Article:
intelligence.

It just happened that it was the very day on which the appointment of the
inspectorship was to be brought before the senate. I went out to attend
to my business (I ought to say to my pleasure), and as I did not return
home till after midnight I went to bed without seeing my father. In the
morning I said in his presence that I intended to call upon L'Abbadie to
congratulate him upon his appointment.

"You may spare yourself that trouble; the senate has rejected his
nomination."

"How so? Three days ago L'Abbadie felt sure of his success."

"He was right then, for he would have been appointed if I had not made up
my mind to speak against him. I have proved to the senate that a right
policy forbade the government to trust such an important post to a
foreigner."

"I am much surprised, for your excellency was not of that opinion the day
before yesterday."

"Very true, but then I did not know M. de l'Abbadie. I found out only
yesterday that the man was not sufficiently intelligent to fill the
position he was soliciting. Is he likely to possess a sane judgment when
he refuses to lend you one hundred sequins? That refusal has cost him an
important appointment and an income of three thousand crowns, which would
now be his."

When I was taking my walk on the same day I met Zawoiski with L'Abbadie,
and did not try to avoid them. L'Abbadie was furious, and he had some
reason to be so.

"If you had told me," he said angrily, "that the one hundred sequins were
intended as a gag to stop M. de Bragadin's mouth, I would have contrived
to procure them for you."

"If you had had an inspector's brains you would have easily guessed it."

The Frenchman's resentment proved very useful to me, because he related
the circumstance to everybody. The result was that from that time those
who wanted the patronage of the senator applied to me. Comment is
needless; this sort of thing has long been in existence, and will long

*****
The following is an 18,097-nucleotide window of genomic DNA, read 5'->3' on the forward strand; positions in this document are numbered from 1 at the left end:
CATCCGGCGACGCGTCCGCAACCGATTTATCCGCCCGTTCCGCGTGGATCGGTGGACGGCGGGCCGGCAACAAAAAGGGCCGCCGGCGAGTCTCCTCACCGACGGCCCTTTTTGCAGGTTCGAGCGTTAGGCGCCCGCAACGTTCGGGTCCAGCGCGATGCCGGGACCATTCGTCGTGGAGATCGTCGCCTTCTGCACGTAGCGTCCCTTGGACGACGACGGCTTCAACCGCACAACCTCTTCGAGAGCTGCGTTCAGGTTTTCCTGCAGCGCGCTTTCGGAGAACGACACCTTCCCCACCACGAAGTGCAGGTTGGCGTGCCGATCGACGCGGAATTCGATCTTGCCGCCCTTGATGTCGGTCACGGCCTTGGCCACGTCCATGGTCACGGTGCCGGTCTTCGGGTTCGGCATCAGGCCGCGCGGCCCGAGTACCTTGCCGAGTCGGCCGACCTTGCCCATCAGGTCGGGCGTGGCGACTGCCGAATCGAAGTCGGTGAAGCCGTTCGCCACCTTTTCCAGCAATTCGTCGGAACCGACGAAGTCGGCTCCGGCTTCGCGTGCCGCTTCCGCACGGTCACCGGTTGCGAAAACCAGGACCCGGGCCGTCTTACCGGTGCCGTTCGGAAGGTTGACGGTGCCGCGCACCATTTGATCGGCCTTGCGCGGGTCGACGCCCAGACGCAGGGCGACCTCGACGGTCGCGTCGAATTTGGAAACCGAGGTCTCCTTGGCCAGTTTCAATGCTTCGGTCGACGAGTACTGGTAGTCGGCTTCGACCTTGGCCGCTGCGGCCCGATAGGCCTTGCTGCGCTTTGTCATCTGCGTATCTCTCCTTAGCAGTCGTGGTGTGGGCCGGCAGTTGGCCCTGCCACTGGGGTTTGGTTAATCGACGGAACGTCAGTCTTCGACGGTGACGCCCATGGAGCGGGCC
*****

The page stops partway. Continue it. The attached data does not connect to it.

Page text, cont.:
remain so, because very often, to obtain the highest of favours, all that
is necessary is to obtain the good-will of a minister's favourite or even
of his valet. My debts were soon paid.

It was about that time that my brother Jean came to Venice with
Guarienti, a converted Jew, a great judge of paintings, who was
travelling at the expense of His Majesty the King of Poland, and Elector
of Saxony. It was the converted Jew who had purchased for His Majesty the
gallery of the Duke of Modena for one hundred thousand sequins. Guarienti
and my brother left Venice for Rome, where Jean remained in the studio of
the celebrated painter Raphael Mengs, whom we shall meet again hereafter.

Now, as a faithful historian, I must give my readers the story of a
certain adventure in which were involved the honour and happiness of one
of the most charming women in Italy, who would have been unhappy if I had
not been a thoughtless fellow.

In the early part of October, 1746, the theatres being opened, I was
walking about with my mask on when I perceived a woman, whose head was
well enveloped in the hood of her mantle, getting out of the Ferrara
barge which had just arrived. Seeing her alone, and observing her
uncertain walk, I felt myself drawn towards her as if an unseen hand had
guided me.

I come up to her, and offer my services if I can be of any use to her.
She answers timidly that she only wants to make some enquiries.

"We are not here in the right place for conversation," I say to her; "but
if you would be kind enough to come with me to a cafe, you would be able